The effects of method of forage-finishing and cattle breed on growth performance, carcass characteristics, meat quality, and fatty acid composition

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Shepherd, Lyle
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University of Guelph

Three methods of forage-finishing (pasture, silage, hay) for beef cattle were used to evaluate growth performance, carcass traits, meat quality, and fatty acid composition relative to grain-finished beef. Two hundred steers (100 Angus, 100 Hereford) were equally allocated (based on size) to 2 locations, evaluating alfalfa or grass forages as alternatives to grain. Growth performance and carcass traits were greater for grain-finished steers. Forage-finishing increased (P < 0.02) concentrations of alpha-linolenic acid and total omega-3 fatty acids vs. grain-finishing. A trained taste panel found no difference (P > 0.05) in tenderness between forage-and grain-finished beef. Beef flavour intensity was greater (P < 0.05) in grain-finished beef. Generally, method of forage-finishing did not affect palatability attributes of beef relative to a grain-finished product but did affect fatty acid composition regardless of whether alfalfa or grass was used for forage-finishing. Angus and Hereford results were similar.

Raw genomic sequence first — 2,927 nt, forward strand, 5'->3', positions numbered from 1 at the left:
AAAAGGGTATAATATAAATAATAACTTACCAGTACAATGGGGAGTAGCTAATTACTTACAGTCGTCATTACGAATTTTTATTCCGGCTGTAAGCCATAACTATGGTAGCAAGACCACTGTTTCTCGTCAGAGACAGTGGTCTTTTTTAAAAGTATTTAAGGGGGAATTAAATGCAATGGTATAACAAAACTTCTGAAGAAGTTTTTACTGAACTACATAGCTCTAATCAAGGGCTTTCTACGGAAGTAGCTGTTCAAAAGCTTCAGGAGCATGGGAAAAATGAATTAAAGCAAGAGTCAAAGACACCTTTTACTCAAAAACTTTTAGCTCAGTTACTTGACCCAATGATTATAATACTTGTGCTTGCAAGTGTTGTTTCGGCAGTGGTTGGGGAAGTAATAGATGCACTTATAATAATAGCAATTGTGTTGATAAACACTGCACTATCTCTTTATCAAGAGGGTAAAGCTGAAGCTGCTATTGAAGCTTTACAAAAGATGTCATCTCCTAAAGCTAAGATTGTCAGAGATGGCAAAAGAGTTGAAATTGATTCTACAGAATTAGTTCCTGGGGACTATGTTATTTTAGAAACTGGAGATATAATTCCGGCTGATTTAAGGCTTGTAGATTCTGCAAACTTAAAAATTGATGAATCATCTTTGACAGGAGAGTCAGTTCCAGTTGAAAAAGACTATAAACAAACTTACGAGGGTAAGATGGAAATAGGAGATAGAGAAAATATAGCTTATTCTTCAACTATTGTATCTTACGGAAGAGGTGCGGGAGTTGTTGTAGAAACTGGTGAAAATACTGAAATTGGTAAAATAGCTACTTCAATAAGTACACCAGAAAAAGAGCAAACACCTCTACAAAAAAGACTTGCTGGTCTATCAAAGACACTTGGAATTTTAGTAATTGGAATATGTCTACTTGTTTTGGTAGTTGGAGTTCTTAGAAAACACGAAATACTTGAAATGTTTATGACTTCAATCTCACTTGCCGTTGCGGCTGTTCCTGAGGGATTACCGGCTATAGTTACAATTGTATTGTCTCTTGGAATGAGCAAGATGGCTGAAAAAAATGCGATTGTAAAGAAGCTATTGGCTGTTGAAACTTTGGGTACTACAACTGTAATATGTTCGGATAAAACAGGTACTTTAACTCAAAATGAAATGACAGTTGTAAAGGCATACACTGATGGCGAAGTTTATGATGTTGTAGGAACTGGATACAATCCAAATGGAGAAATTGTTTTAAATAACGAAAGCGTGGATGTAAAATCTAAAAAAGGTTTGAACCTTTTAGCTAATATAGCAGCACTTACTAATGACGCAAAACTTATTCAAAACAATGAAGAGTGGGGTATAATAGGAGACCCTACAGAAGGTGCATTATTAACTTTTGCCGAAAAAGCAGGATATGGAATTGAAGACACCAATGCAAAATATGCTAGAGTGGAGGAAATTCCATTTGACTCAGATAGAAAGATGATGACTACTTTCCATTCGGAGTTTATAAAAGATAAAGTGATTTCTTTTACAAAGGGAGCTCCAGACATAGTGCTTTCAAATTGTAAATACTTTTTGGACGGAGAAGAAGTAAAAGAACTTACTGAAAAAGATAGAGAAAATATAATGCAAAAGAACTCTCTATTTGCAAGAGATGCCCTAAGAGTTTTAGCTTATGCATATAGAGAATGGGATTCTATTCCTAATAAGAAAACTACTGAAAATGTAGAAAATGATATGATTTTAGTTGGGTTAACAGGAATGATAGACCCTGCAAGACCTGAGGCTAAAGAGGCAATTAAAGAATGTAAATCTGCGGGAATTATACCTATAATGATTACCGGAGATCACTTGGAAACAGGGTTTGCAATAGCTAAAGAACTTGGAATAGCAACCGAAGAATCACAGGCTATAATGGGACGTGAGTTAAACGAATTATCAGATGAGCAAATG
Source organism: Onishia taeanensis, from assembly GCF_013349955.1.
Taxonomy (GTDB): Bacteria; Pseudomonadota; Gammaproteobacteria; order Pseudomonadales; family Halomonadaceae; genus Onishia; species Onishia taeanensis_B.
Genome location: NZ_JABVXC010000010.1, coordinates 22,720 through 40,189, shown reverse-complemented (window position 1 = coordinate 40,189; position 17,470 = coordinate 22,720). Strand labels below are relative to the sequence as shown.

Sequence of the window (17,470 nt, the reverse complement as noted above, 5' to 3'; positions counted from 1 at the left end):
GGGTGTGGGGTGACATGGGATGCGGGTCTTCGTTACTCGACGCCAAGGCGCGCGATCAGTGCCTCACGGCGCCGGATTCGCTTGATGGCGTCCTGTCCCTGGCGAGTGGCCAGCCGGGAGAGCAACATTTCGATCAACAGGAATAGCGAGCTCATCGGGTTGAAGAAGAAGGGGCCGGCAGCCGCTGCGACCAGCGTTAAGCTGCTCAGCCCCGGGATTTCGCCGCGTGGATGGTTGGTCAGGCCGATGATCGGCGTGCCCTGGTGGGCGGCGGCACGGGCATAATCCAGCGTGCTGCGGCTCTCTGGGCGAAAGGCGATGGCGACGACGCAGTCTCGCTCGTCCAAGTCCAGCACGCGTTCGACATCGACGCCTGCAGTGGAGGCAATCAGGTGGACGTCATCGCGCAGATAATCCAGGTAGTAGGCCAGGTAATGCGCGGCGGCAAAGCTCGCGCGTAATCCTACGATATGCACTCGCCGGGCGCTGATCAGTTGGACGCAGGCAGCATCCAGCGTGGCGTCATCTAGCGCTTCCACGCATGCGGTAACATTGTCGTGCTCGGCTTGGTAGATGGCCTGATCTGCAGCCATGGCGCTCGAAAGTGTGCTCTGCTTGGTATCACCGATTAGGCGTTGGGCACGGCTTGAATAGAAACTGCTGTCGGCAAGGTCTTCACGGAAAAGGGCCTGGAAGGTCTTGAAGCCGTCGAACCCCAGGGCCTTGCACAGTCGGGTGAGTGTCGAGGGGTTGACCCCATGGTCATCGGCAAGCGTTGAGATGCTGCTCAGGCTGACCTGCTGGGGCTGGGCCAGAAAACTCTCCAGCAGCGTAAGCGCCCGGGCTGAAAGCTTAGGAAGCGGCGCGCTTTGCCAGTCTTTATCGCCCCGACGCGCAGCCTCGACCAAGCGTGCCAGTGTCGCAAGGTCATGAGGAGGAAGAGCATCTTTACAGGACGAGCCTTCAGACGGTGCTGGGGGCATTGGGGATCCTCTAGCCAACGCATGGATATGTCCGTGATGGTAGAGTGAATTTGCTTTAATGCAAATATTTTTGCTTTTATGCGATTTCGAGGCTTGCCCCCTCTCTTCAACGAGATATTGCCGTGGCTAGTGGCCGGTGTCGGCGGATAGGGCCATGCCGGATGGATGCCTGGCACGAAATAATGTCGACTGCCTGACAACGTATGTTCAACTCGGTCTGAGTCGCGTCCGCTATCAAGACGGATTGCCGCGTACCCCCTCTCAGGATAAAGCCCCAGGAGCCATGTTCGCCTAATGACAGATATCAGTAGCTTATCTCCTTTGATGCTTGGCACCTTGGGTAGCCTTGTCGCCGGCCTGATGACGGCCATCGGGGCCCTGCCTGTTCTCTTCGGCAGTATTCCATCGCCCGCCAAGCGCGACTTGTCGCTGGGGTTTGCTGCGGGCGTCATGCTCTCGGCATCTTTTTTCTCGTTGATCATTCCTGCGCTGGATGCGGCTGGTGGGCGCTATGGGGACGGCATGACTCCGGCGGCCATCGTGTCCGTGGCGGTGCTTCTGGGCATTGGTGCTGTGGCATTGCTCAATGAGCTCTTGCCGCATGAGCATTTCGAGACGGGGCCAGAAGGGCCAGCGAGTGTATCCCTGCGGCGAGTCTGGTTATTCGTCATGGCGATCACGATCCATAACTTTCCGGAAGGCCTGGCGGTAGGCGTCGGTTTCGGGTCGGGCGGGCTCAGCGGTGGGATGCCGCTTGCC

Forage-Finished Beef, Grass-fed beef, Growth Performance, Forage-finishing, Alfalfa, Carcass traits, Meat quality, fatty acids, Sensory evaluation, Taste Panel, Angus, Hereford